The Power of Language: How Subtle Copywriting Changes Can Increase Conversions

Written by Beth Cunniffe: Content manager.
· 4 minute read

For any online business, conversions through their website are the end goal. Whether it’s buying a product from their website, signing up to a newsletter or requesting a quote, businesses are always looking for ways to increase their conversion rates.

Conversion rate optimisation (CRO) is arguably the most important part of internet marketing. After all, it’s no use getting high volumes of traffic through your website if none of it converts into real tangible custom that benefits your business.

 

Basically, it’s like having a shop full of customers but no one wants to buy anything.

 

It’s widely accepted that UX is so important when it comes to your conversion rate optimisation. If a user has a good experience on your website, the flow is intuitive and the site is easy to navigate, you’re more likely to increase your CRO.

 

But one thing that is often overlooked is content.

 

Language is powerful and the content you use on your website can help you increase conversions. Focusing too much on design and ignoring your content can be costly. And it’s always worth making some minor changes to see what works; as these three case studies highlight.

 

 

Copywriting Case Studies

 

A website selling auto repair products, changed the heading relating to a product from “Repairs Blown Head Gaskets in Just One Hour” to “Does your car have a blown head gasket?” and increased conversions by 36%.

 

The new headline is much more engaging rather than being merely informative. It asks the consumer a question which they have to stop, think about and ultimately answer; before deciding whether they need this information, engaging with the content and adding the product to the basket. Crucially, it targets people who know their car has a blown gasket head AND those who suspect they might. It hands control of the information over to the consumer.

 

Schuh changed their Call to Action from “Buy Now” to “Add to Bag” which led to a 17% increase in basket adds.

 

The word “buy” is too immediate and doesn’t give the customer a chance to think about their purchase, whereas “add to bag” gives the impression that they have time to make up their mind. “Buy” indicates that a consumer is going to have to part with money whereas “add to bag” is something they could effectively save for later.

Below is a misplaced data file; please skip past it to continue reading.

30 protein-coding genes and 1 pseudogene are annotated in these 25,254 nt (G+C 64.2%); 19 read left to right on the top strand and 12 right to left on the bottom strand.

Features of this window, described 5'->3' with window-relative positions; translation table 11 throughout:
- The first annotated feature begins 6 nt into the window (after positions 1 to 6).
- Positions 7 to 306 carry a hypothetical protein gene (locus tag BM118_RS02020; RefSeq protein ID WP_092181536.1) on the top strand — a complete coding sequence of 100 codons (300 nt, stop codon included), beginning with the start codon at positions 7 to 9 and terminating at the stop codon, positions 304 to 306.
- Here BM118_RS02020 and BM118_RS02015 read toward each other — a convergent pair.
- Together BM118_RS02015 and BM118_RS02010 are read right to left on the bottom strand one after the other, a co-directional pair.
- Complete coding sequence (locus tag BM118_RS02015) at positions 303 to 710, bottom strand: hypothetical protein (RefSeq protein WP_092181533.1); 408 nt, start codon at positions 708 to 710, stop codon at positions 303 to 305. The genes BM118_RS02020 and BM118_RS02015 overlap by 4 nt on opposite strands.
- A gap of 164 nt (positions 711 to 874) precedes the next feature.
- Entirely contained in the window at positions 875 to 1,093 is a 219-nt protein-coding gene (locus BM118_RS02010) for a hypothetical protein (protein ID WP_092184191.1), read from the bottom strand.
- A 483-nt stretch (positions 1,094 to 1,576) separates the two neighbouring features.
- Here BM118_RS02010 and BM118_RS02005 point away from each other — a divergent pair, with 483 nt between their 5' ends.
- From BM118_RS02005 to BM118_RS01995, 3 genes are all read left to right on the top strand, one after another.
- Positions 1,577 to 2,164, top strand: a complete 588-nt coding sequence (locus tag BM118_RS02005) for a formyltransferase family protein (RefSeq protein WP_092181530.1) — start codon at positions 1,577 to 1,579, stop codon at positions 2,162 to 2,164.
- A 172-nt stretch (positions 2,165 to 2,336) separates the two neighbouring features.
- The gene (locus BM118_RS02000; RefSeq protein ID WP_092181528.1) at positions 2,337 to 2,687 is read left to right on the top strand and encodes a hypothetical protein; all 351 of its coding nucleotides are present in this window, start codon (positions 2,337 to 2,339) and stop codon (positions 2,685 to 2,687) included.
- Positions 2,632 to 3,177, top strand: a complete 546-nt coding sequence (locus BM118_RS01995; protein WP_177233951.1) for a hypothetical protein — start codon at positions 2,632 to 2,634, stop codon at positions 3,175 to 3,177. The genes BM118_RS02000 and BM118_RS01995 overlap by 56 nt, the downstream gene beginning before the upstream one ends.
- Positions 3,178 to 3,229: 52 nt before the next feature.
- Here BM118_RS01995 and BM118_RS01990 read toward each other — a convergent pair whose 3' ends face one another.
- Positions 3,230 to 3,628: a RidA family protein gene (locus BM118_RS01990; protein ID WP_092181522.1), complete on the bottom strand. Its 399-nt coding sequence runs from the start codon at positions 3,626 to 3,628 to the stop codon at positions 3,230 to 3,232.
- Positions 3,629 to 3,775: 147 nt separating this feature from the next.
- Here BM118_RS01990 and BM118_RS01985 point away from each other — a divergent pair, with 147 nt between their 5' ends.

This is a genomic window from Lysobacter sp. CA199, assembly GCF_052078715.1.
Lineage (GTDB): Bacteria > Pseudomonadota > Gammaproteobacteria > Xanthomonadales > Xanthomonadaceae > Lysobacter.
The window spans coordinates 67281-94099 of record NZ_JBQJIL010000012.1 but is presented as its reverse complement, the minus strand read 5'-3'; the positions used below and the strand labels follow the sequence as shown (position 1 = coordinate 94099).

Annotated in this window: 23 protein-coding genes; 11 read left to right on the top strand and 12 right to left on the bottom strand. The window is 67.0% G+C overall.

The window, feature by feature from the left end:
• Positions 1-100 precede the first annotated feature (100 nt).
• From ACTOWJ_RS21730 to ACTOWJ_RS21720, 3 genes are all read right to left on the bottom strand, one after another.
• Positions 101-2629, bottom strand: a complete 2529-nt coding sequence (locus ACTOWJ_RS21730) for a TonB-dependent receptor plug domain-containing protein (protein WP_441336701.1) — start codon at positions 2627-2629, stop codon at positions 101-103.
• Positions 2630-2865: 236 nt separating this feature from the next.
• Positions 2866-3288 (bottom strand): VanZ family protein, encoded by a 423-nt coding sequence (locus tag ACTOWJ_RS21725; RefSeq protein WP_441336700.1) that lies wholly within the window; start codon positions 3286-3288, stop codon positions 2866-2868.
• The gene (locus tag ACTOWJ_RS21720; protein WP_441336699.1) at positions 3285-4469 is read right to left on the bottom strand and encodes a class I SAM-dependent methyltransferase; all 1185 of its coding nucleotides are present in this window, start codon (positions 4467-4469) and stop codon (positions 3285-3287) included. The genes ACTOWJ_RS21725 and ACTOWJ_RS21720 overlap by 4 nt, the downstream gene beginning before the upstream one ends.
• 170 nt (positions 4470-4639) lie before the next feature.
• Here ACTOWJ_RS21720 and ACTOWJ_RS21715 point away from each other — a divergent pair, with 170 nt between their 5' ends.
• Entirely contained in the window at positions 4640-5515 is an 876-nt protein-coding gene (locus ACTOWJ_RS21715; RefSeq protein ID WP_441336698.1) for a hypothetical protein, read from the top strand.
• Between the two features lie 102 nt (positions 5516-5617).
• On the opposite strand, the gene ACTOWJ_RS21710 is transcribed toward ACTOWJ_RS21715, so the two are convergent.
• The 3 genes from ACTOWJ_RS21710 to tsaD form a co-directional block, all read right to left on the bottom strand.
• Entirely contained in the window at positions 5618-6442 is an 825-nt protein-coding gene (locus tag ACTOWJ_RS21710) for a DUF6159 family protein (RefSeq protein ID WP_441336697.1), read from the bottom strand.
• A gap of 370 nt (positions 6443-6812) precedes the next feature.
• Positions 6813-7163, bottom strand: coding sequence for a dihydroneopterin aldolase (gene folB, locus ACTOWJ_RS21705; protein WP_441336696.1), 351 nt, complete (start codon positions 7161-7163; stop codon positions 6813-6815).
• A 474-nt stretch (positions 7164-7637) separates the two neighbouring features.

MatchOffice.com require their customers to click a Call to Action in order to access more information about properties. By changing their CTA from “Order information and prices” to “Get information and prices” they increased their conversion by 14.79%.

 

The words “order information” only conveys something the consumer must do whereas “get information” shifts the focus away from an action, towards what the consumer is going to receive instead. It’s a lot more enticing and it makes it seem as though the consumer doesn’t have to do a lot to access the information. We’re lazy people at the end of the day!

What have we learned?

 

It’s clear that the power of language should never be underestimated and it’s important to test out your theories to see what works and what doesn’t. But for truly effective conversion rate optimisation, there isn’t simply one area to focus on. Evidently, your content is extremely important in terms of conversion rate, but it should be incorporated into a wide range of marketing aspects. As Michael Aagaard, King of Conversion Optimisation says, “Psychology, statistics, UX & design, web analytics, research, copywriting and not least business sense are the core components of real CRO.”

 

If you’d like to increase your conversion rate with us, give us a call 0161 236 7161 or drop us an email.

 

*Case studies sourced from Michael Aagaard

How Subtle Copywriting Changes Can Increase Conversions